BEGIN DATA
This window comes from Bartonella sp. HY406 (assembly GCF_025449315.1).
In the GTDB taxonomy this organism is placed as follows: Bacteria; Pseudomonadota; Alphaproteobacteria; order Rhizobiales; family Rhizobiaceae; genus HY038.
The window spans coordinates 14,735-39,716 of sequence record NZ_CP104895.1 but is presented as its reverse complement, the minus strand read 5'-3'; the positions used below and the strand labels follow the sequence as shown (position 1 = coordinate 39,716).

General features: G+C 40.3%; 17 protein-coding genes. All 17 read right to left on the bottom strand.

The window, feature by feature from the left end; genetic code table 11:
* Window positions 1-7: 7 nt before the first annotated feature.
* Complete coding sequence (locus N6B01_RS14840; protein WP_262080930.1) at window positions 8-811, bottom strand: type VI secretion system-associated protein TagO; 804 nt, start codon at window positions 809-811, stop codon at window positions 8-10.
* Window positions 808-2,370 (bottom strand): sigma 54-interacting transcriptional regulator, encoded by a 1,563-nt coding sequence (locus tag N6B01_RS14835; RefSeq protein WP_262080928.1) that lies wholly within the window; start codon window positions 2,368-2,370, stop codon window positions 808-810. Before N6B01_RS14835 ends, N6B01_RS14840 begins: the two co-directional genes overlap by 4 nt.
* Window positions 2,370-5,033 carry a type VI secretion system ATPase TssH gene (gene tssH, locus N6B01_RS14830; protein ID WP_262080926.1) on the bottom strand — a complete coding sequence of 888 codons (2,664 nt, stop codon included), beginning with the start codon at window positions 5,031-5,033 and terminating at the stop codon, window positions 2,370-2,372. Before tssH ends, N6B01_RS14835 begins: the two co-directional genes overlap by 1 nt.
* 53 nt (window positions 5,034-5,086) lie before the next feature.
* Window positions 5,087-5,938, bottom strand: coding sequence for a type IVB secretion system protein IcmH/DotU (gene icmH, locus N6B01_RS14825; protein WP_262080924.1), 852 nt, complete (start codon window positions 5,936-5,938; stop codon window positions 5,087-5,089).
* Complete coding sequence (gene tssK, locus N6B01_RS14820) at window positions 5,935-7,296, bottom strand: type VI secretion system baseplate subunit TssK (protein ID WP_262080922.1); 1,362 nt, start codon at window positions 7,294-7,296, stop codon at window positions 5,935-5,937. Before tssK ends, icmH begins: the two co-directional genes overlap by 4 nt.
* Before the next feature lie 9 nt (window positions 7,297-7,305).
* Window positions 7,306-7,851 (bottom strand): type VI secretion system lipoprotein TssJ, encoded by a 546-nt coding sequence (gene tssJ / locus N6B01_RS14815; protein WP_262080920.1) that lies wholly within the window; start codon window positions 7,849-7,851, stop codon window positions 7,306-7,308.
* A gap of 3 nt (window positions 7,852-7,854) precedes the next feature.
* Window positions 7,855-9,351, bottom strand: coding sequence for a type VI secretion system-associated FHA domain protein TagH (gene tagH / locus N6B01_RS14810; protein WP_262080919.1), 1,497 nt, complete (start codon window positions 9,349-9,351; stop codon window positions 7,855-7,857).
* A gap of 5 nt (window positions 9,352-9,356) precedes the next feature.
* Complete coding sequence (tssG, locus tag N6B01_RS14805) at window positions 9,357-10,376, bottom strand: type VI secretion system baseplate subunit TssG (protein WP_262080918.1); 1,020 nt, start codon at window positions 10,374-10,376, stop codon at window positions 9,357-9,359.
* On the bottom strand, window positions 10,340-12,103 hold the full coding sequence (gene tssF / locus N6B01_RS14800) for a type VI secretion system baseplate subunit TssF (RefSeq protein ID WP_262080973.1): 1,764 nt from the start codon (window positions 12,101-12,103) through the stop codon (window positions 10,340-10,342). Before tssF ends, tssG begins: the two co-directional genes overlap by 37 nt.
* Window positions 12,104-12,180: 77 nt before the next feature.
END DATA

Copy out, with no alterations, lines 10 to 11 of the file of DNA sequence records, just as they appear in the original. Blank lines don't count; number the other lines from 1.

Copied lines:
* 53 nt (window positions 5,034-5,086) lie before the next feature.
* Window positions 5,087-5,938, bottom strand: coding sequence for a type IVB secretion system protein IcmH/DotU (gene icmH, locus N6B01_RS14825; protein WP_262080924.1), 852 nt, complete (start codon window positions 5,936-5,938; stop codon window positions 5,087-5,089).